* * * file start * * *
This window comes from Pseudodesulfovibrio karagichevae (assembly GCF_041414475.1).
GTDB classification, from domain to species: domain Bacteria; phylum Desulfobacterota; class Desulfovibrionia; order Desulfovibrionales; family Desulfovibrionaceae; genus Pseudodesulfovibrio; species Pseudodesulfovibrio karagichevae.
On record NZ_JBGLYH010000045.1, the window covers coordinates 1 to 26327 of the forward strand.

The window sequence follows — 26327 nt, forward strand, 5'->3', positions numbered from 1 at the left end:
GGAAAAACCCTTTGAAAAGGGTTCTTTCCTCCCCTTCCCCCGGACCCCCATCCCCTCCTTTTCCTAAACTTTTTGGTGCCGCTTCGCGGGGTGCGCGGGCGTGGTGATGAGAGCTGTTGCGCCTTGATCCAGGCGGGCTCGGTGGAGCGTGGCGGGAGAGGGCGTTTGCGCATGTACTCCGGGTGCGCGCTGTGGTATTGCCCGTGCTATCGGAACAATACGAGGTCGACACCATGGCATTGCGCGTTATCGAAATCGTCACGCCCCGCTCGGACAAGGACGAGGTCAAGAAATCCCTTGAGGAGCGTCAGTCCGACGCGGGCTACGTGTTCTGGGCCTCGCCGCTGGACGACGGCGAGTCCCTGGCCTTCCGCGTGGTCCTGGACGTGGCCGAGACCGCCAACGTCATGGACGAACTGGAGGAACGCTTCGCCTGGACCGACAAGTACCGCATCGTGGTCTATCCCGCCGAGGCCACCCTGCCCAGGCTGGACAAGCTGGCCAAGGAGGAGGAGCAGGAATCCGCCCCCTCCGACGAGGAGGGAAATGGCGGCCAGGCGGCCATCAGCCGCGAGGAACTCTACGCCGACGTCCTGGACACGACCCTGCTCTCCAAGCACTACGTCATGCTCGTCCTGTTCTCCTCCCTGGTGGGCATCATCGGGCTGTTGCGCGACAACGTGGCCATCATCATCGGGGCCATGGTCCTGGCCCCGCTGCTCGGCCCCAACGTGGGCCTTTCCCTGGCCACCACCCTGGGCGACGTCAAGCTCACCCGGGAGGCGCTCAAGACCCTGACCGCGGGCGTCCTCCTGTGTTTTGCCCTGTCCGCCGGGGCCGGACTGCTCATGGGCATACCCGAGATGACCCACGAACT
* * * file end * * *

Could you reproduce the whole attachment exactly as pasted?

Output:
This window comes from Pseudodesulfovibrio karagichevae (assembly GCF_041414475.1).
GTDB classification, from domain to species: domain Bacteria; phylum Desulfobacterota; class Desulfovibrionia; order Desulfovibrionales; family Desulfovibrionaceae; genus Pseudodesulfovibrio; species Pseudodesulfovibrio karagichevae.
On record NZ_JBGLYH010000045.1, the window covers coordinates 1 to 26327 of the forward strand.

The window sequence follows — 26327 nt, forward strand, 5'->3', positions numbered from 1 at the left end:
GGAAAAACCCTTTGAAAAGGGTTCTTTCCTCCCCTTCCCCCGGACCCCCATCCCCTCCTTTTCCTAAACTTTTTGGTGCCGCTTCGCGGGGTGCGCGGGCGTGGTGATGAGAGCTGTTGCGCCTTGATCCAGGCGGGCTCGGTGGAGCGTGGCGGGAGAGGGCGTTTGCGCATGTACTCCGGGTGCGCGCTGTGGTATTGCCCGTGCTATCGGAACAATACGAGGTCGACACCATGGCATTGCGCGTTATCGAAATCGTCACGCCCCGCTCGGACAAGGACGAGGTCAAGAAATCCCTTGAGGAGCGTCAGTCCGACGCGGGCTACGTGTTCTGGGCCTCGCCGCTGGACGACGGCGAGTCCCTGGCCTTCCGCGTGGTCCTGGACGTGGCCGAGACCGCCAACGTCATGGACGAACTGGAGGAACGCTTCGCCTGGACCGACAAGTACCGCATCGTGGTCTATCCCGCCGAGGCCACCCTGCCCAGGCTGGACAAGCTGGCCAAGGAGGAGGAGCAGGAATCCGCCCCCTCCGACGAGGAGGGAAATGGCGGCCAGGCGGCCATCAGCCGCGAGGAACTCTACGCCGACGTCCTGGACACGACCCTGCTCTCCAAGCACTACGTCATGCTCGTCCTGTTCTCCTCCCTGGTGGGCATCATCGGGCTGTTGCGCGACAACGTGGCCATCATCATCGGGGCCATGGTCCTGGCCCCGCTGCTCGGCCCCAACGTGGGCCTTTCCCTGGCCACCACCCTGGGCGACGTCAAGCTCACCCGGGAGGCGCTCAAGACCCTGACCGCGGGCGTCCTCCTGTGTTTTGCCCTGTCCGCCGGGGCCGGACTGCTCATGGGCATACCCGAGATGACCCACGAACT